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Venture-Deals-book-coverAt more than one point in Venture Deals by  Brad Feld and James Mendelson, did my eyes glaze over and require me to go back and read again. This, in spite of how frequently the authors state that this book is mostly for entrepreneurs seeking their first financing. That leads me to believe that seeking financing is either brain surgery–and that’s a real possibility–but I tend to think the topics in the book could have been delivered more effectively.

The authors are both successful entrepreneurs and founders of the venture capital firm The Foundry Group. Jason Mendelson was at once an attorney–which makes better sense of why they take so many pot-shots at lawyers. Brad Feld seems to be a serial venturpreneur, a thing I just now made up. He’s started a bunch of venture capital firms. There’s good reason to take these guy’s words into consideration.

“The Terms Sheet” in a business negotiation, like obtaining a financing, is kind of like an engagement ring. It outlines the desires and intentions of a deal. Then, it’s taken by both party’s lawyers and scratched away at until it’s a legally binding agreement and something is transferred, like money or a bunch of pigs and sheep. The terms sheet is a legal looking document, but isn’t exactly yet. But it is important.

A very healthy portion of the book focuses on the topic of the terms sheet, breaking it apart bit by bit. The authors suggest that the importance of the terms sheet mystifies the relative flexibility of it, and that many first-time entrepreneurs blow-it by stressing too hard over issues in the terms sheet that matter very little in the broad scheme of the financing.

The book also dedicates pages to the different rolls involved in a venture capital deal, which helps us conceptualize the the interplay of communication and cooperation needed for the task. The authors also cover the structural basics of a typical venture capital fund, as well as a bunch of the negotiating tactics venture capitalists will often use to lopside a deal, and tips for negotiating responsively to keep the scales in balance.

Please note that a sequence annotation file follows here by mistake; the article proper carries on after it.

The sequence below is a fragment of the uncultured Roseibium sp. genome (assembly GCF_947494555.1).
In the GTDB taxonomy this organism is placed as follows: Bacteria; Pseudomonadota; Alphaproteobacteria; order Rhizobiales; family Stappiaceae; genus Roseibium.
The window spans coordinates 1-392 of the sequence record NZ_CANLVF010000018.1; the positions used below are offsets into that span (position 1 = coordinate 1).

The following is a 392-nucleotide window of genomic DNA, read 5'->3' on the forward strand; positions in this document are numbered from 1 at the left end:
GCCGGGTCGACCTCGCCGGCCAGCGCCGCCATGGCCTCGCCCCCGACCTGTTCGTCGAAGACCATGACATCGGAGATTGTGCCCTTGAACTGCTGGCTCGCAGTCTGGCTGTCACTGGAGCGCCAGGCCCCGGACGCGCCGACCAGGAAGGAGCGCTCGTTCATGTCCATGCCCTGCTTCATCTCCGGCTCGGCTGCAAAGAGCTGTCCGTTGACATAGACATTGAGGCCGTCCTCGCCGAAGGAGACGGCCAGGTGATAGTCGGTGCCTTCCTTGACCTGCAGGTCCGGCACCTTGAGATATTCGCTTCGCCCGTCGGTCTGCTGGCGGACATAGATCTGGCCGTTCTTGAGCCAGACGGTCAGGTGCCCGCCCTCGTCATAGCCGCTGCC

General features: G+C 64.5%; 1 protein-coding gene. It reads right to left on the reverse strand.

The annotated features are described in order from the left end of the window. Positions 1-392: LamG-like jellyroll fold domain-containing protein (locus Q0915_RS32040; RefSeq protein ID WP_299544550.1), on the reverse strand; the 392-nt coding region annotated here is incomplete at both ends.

Throughout all of it, the authors are trying to clarify which points are really going to matter to an entrepreneur, and encouraging them to be flexible with the points that don’t matter so much.

The book is formatted a bit frustratingly. Some chapters are only a couple pages long, and others are twenty or thirty pages long, when it just seems a little unnecessary. The book often refers to “The Entrepreneurs Perspective”, which I found mostly distracting.

Venture Deals almost reads  kind of like a legal document itself, at times attempting to bee too clear itself. The topics are complex, and although “The Entrepreneurs Perspective” was a good effort, I think this topic would have been really well served with some consistent case studies or fictional financings. I often found myself needing to reference things from earlier in the book because I had forgotten how they worked together. Had the authors invented a “Jane Super-Cool Tech, LLC” and used it throughout the book, I think the core concepts would have come through more clearly.

In Conclusion

Meaty book, but a tad dry and challenging to read. Also formatted in a way that could be a bit frustrating to use as a reference during a financing attempt. Still, likely worth combing through if you are going for some real life financing, in which case this book will probably just be a walk in the park.